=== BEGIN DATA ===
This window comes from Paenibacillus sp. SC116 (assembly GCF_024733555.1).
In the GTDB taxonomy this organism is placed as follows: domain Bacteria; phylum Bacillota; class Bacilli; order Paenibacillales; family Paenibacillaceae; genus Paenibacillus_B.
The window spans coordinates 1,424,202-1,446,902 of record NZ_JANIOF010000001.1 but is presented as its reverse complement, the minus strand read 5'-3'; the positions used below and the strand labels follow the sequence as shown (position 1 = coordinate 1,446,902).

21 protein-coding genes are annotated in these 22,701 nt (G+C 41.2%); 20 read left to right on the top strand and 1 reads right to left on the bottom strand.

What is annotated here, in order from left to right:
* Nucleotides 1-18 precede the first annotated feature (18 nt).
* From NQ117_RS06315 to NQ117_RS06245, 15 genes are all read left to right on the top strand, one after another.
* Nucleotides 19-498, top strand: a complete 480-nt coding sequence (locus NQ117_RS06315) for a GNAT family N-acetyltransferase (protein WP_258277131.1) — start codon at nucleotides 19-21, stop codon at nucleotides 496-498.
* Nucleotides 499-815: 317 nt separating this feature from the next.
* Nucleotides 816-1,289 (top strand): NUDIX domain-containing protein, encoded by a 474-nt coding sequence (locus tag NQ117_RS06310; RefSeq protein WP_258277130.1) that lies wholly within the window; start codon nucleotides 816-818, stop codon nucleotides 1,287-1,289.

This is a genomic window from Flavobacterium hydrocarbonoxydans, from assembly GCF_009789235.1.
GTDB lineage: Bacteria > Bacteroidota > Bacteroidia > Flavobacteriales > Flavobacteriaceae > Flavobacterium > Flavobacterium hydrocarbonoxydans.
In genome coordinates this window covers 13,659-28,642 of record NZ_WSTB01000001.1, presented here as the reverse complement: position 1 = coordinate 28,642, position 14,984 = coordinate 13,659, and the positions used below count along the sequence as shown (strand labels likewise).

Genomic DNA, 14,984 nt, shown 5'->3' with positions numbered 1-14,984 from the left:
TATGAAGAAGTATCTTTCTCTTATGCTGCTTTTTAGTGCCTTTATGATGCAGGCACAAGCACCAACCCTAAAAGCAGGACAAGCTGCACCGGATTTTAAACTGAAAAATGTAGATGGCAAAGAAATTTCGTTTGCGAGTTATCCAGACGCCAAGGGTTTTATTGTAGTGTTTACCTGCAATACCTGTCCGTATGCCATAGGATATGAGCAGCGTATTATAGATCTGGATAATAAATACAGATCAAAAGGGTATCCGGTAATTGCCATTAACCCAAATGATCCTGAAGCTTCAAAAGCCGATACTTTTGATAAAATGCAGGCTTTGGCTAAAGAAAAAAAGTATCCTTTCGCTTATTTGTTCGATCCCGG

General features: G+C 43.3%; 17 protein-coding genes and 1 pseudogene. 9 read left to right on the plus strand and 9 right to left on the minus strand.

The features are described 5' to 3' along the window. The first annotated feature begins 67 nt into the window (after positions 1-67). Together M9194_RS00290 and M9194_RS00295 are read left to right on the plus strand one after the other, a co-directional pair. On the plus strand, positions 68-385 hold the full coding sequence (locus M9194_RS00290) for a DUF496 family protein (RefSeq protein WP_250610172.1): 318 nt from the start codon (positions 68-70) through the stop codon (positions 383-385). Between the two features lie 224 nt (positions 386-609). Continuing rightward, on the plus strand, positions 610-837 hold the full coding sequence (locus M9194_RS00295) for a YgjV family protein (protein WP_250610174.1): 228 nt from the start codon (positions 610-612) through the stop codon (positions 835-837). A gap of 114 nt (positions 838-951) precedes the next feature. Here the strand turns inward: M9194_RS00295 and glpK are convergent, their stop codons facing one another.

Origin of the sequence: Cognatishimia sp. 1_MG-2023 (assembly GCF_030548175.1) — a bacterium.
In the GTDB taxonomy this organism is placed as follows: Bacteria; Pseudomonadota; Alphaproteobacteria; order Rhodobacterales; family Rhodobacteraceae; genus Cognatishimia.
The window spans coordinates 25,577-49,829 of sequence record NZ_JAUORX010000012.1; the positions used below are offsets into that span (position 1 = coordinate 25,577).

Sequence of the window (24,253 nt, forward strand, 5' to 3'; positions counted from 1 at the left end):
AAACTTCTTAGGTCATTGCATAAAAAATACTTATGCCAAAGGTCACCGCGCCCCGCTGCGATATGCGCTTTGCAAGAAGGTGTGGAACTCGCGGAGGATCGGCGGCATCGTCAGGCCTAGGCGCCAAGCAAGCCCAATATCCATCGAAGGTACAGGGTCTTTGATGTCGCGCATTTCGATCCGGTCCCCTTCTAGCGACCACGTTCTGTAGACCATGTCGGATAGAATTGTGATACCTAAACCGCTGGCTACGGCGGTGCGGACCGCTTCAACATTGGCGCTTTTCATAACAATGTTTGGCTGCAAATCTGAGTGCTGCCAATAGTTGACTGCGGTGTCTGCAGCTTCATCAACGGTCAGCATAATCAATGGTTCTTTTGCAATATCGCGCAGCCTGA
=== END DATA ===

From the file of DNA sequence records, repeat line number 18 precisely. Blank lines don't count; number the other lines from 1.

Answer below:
Origin of the sequence: Cognatishimia sp. 1_MG-2023 (assembly GCF_030548175.1) — a bacterium.